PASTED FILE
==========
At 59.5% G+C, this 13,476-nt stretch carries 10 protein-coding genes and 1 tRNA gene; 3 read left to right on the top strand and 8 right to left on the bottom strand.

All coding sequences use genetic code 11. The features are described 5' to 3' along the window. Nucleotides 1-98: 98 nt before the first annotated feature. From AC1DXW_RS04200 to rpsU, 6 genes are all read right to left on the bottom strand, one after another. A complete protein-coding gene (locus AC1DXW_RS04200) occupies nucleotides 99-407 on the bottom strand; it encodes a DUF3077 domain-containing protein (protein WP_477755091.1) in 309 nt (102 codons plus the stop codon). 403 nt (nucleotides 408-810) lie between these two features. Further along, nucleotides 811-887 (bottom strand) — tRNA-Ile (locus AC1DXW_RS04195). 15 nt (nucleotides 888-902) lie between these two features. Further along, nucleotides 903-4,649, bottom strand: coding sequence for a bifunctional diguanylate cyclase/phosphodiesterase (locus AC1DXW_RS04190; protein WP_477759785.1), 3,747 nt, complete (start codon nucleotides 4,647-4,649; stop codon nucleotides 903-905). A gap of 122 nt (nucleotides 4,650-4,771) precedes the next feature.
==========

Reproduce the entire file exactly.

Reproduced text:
At 59.5% G+C, this 13,476-nt stretch carries 10 protein-coding genes and 1 tRNA gene; 3 read left to right on the top strand and 8 right to left on the bottom strand.

All coding sequences use genetic code 11. The features are described 5' to 3' along the window. Nucleotides 1-98: 98 nt before the first annotated feature. From AC1DXW_RS04200 to rpsU, 6 genes are all read right to left on the bottom strand, one after another. A complete protein-coding gene (locus AC1DXW_RS04200) occupies nucleotides 99-407 on the bottom strand; it encodes a DUF3077 domain-containing protein (protein WP_477755091.1) in 309 nt (102 codons plus the stop codon). 403 nt (nucleotides 408-810) lie between these two features. Further along, nucleotides 811-887 (bottom strand) — tRNA-Ile (locus AC1DXW_RS04195). 15 nt (nucleotides 888-902) lie between these two features. Further along, nucleotides 903-4,649, bottom strand: coding sequence for a bifunctional diguanylate cyclase/phosphodiesterase (locus AC1DXW_RS04190; protein WP_477759785.1), 3,747 nt, complete (start codon nucleotides 4,647-4,649; stop codon nucleotides 903-905). A gap of 122 nt (nucleotides 4,650-4,771) precedes the next feature.